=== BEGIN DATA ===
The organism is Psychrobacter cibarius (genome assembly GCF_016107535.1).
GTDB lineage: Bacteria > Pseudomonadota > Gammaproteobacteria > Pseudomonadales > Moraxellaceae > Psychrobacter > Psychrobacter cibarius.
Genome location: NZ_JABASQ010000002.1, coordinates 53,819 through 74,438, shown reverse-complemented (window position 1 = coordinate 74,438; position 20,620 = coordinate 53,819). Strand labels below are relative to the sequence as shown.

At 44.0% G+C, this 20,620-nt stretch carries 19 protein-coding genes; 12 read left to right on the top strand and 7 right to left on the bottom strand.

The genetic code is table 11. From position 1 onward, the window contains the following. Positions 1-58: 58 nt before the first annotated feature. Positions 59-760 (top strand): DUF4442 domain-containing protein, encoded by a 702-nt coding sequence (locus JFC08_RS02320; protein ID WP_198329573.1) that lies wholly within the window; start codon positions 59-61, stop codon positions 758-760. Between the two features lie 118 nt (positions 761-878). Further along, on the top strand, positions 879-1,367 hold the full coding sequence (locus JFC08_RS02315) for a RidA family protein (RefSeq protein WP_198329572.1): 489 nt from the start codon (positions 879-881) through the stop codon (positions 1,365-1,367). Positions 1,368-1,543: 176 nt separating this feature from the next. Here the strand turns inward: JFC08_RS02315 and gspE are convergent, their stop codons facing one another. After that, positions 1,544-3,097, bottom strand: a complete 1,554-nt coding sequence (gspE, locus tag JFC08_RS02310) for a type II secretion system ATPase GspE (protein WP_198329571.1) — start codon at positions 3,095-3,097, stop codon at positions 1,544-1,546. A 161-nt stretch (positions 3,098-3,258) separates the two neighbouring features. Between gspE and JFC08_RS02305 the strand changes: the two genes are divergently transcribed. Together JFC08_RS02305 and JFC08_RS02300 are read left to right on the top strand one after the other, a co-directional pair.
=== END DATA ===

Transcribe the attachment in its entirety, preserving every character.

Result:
The organism is Psychrobacter cibarius (genome assembly GCF_016107535.1).
GTDB lineage: Bacteria > Pseudomonadota > Gammaproteobacteria > Pseudomonadales > Moraxellaceae > Psychrobacter > Psychrobacter cibarius.
Genome location: NZ_JABASQ010000002.1, coordinates 53,819 through 74,438, shown reverse-complemented (window position 1 = coordinate 74,438; position 20,620 = coordinate 53,819). Strand labels below are relative to the sequence as shown.

At 44.0% G+C, this 20,620-nt stretch carries 19 protein-coding genes; 12 read left to right on the top strand and 7 right to left on the bottom strand.

The genetic code is table 11. From position 1 onward, the window contains the following. Positions 1-58: 58 nt before the first annotated feature. Positions 59-760 (top strand): DUF4442 domain-containing protein, encoded by a 702-nt coding sequence (locus JFC08_RS02320; protein ID WP_198329573.1) that lies wholly within the window; start codon positions 59-61, stop codon positions 758-760. Between the two features lie 118 nt (positions 761-878). Further along, on the top strand, positions 879-1,367 hold the full coding sequence (locus JFC08_RS02315) for a RidA family protein (RefSeq protein WP_198329572.1): 489 nt from the start codon (positions 879-881) through the stop codon (positions 1,365-1,367). Positions 1,368-1,543: 176 nt separating this feature from the next. Here the strand turns inward: JFC08_RS02315 and gspE are convergent, their stop codons facing one another. After that, positions 1,544-3,097, bottom strand: a complete 1,554-nt coding sequence (gspE, locus tag JFC08_RS02310) for a type II secretion system ATPase GspE (protein WP_198329571.1) — start codon at positions 3,095-3,097, stop codon at positions 1,544-1,546. A 161-nt stretch (positions 3,098-3,258) separates the two neighbouring features. Between gspE and JFC08_RS02305 the strand changes: the two genes are divergently transcribed. Together JFC08_RS02305 and JFC08_RS02300 are read left to right on the top strand one after the other, a co-directional pair.